Escape model presented here predicts a higher outflow for lower outflow velocity (expression (1) and Fig. 9). Compare for instance with the mass-loaded plasma outflow in the near tail of a comet, reaching velocities of 10-50 km s. This velocity is an order of magnitude lower than the average solar wind velocity. With an early average solar wind velocity of 3000 km s (Wood et al. 2005), and a correspondingly higher dynamic pressure (goes as square of the velocity) the amplification factor becomes substantially higher for the Earthlike planets. One may easily conceive a ten times higher mass loss than that perceived from the model.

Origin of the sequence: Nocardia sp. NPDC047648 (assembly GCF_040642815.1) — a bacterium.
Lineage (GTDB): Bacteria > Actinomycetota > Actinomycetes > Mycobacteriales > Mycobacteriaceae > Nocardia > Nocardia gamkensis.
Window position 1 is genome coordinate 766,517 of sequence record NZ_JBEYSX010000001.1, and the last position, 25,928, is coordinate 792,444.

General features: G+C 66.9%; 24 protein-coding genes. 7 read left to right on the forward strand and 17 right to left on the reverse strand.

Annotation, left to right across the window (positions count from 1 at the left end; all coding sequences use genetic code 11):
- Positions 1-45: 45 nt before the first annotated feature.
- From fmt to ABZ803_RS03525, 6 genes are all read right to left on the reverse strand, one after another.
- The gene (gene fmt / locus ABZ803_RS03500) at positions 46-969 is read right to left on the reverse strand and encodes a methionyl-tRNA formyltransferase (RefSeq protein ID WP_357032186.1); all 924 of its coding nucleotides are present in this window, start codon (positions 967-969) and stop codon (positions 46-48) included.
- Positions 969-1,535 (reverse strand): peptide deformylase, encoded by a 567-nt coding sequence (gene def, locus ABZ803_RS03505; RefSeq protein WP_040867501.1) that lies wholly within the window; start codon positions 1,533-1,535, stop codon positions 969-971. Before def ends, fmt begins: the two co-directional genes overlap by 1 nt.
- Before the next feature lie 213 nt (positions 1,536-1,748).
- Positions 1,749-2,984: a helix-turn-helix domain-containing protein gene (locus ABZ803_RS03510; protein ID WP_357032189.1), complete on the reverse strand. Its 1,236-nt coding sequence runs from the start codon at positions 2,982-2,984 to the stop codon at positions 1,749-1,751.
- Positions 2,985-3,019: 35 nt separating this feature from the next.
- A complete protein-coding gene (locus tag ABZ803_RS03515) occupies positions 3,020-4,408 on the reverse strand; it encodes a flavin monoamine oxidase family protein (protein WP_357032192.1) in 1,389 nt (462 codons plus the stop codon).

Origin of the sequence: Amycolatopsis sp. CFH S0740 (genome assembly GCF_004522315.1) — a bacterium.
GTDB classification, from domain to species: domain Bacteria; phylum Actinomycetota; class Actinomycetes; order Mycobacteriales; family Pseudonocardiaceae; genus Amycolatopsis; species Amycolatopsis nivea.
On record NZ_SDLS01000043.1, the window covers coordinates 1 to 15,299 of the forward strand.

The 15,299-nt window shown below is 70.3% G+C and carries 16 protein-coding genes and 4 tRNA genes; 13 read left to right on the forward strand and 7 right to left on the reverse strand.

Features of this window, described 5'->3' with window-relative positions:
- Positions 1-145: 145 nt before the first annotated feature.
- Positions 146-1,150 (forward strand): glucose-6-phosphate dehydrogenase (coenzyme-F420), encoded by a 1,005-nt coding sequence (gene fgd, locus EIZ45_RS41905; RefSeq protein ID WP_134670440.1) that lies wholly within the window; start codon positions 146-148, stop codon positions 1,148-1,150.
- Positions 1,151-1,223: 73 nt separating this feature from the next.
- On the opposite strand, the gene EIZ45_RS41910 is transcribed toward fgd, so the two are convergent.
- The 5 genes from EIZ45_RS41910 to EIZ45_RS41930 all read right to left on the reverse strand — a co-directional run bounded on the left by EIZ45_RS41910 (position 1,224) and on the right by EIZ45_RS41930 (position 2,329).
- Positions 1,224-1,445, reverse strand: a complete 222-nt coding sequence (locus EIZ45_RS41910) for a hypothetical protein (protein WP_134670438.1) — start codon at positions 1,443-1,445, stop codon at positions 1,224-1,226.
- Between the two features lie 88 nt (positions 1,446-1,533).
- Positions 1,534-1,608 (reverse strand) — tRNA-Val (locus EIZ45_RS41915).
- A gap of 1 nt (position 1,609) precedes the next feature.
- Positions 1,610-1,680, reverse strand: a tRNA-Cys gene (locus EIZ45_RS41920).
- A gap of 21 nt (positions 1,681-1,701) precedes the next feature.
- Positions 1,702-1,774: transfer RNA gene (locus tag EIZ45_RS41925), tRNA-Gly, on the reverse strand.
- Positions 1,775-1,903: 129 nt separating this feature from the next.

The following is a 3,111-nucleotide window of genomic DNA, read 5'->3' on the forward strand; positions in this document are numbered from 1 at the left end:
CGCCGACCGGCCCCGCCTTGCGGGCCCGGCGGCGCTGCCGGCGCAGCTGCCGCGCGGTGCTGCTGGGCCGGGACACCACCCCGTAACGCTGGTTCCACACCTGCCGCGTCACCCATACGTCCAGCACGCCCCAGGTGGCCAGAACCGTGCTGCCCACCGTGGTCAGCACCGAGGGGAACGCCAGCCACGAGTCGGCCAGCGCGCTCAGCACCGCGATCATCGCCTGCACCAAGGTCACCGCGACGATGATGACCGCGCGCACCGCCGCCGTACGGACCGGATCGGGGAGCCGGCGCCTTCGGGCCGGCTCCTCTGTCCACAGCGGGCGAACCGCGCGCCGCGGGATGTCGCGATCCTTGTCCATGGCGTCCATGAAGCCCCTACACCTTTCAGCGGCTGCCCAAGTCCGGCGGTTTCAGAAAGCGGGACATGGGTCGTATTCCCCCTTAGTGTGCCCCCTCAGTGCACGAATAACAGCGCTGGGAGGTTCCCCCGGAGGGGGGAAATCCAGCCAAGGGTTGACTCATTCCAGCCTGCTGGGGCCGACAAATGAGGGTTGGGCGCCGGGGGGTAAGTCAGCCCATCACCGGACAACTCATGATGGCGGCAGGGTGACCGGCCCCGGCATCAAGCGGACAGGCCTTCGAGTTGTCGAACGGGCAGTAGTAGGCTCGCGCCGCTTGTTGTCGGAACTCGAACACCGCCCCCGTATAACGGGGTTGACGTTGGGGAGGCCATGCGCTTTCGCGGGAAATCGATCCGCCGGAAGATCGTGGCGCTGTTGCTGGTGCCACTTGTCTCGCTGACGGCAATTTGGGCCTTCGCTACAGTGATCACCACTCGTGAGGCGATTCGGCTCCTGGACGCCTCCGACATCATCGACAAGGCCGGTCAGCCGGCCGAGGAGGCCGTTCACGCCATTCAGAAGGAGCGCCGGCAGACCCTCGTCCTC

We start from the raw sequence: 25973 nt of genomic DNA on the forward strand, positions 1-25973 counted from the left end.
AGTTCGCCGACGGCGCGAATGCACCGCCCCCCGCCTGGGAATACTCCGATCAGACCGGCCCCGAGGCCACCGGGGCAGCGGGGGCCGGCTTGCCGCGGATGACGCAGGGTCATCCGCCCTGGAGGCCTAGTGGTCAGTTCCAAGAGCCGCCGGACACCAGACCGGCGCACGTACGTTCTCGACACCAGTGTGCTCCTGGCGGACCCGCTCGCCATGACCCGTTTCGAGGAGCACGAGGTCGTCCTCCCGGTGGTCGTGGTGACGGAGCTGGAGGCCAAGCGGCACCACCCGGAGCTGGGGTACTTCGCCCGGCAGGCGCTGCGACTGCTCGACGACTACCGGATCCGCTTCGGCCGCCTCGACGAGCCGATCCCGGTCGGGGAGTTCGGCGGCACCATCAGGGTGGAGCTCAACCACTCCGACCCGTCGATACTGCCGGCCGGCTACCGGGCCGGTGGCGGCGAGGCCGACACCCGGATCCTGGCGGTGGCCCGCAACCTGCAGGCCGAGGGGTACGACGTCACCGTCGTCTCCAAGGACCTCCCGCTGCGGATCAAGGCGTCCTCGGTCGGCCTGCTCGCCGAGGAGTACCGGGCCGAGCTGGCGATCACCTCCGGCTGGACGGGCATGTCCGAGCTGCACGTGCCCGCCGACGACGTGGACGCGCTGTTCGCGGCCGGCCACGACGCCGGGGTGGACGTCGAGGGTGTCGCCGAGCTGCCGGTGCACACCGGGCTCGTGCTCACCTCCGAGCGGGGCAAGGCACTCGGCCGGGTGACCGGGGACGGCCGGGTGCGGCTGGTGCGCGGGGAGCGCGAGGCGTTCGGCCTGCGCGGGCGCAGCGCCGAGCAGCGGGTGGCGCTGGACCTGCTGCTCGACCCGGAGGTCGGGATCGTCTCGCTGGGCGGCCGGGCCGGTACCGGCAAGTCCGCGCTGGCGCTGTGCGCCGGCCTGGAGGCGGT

Renewable Energy 101

Renewable Energy 101

Renewable energy is energy that is generated from sunlight, rain, tides, geothermal heat and wind. These sources are naturally and constantly replenished, which is why they are deemed as renewable. The usage of renewable energy sources is very important when considering the sustainability of the existing energy usage of the world. While there is currently an abundance of non-renewable energy sources, such as nuclear fuels, these energy sources are depleting. In addition to being a non-renewable supply, the non-renewable energy sources release emissions into the air, which has an adverse effect on the environment.